In a recent lecture for part of our online studies, Joanna Geary, Web Development Editor at The Times, came in to chat to us about the use of social media.

Miss Geary has had a remarkable career so far – and she is still only in her twenties. She started at the Bimingham Post, as a business reporter. The paper was undergoing a period of cuts and redundancies afforded by the changing shape of the industry we all know so well and love, so she set up a blog looking at the media landscape – or more importantly, why it was failing. She was not afraid of the threat of technology to journalism many of the more traditional journalists feel.

Her blog caught the attention of The Times – where she now works, planning multimedia around key articles in the paper and exploring new digital products. She has also recently set up Brand New, for building online brands, and the Birmingham Social Media Cafe where people interested in the use and future of social media can meet up and network.

As we are frequently faced with so many gloomy and downright depressing predictions about the morphing industry it was reassuring to hear her opitimism, and of how her blog helped her move forward in her career.

As Gary Andrews, ITV Online Engagement, said: “If journalism is going to be saved, she’s one of the people who’ll be saving it.”


One hundred and fifty years ago today, Darwin’s On the Origin of Species was published. Recently, an article in the New Scientist mentioned copies of The Origin are distributed in some US college campuses – complete with a Creationist introduction. How can science and religion mingle and sit side by side together in explaining arguably the biggest question of all time; how and why it is we are here today?

Charles Darwin

On one hand, cynicism aside, perhaps the introduction is a good thing, as it may cause new questions to be looked at instead of relentlessly spinning the tired wheel spun by many in scientific and religious communities.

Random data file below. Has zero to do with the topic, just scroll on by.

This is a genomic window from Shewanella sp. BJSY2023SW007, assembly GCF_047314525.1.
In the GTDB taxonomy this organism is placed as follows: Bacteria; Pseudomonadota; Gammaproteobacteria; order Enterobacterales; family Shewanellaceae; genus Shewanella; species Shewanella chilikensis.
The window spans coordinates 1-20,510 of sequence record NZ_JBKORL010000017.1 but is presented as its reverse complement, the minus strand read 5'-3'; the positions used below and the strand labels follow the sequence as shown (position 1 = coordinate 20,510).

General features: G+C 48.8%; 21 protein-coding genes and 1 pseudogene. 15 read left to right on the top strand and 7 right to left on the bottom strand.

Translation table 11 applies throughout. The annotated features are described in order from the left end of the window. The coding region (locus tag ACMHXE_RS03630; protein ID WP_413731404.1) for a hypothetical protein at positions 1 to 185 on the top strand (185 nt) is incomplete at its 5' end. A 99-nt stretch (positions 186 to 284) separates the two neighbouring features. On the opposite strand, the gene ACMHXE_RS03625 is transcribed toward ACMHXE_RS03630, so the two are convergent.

An interesting slant on the debate can be found on The Darwin Report.

This debate applies to all of us

As long as people look to The Origin for reasons why we are here, and to the Bible for an explanation of how we are here, there will continue to be misunderstanding and contempt. The Origin doesn’t claim to explain why we are here. The Bible should not be interpreted so literally as to explain how we got here. As long as Darwin’s work is viewed as a separate entity it will be forced to compete with the Bible, and this will continue to stop the debate moving forward.

It may be that science can explain the how, and religion, the why, and that the introduction will encourage this. If each does not attempt to branch into the other, can the two sit side by side? Will the people fighting the corner in each ever get on?

Creationists take the Old Testament literally

Perhaps the creationist introduction will make the debate move forward. This can only be a good thing, as the popular perception that science and religion can only sit at loggerheads may hinder our understanding. Buddhism, for example, can sit comfortably alongside evolutionary theory, which is more than theory now. This morning on Radio Four’s Today Programme, member of the Western Buddhist Order Vishvapani discussed the role of evolution in Buddhism. He said: “I value Darwin’s work as an account of how the world came to be as it is; but describing how our situation arose is one thing, and making sense of it is another.”

Buddhism may sit nicely alongside Darwinism

That said, clearly the idea that creationism should be so indelibly part of The Origin, will upset many in the science community. Richard Dawkins constantly fights to seperate evolutionary theory from intelligent design:

Even the act of considering these questions comes under the evolutionary spotlight. How does perception evolve – why would a greater understanding of why we are here be a preferable evolutionary trait? Does it lead to increased chances of survival?  In a world which has evolved to the incredibly complex state it is at now, to consider these seemingly simple questions is no small feat.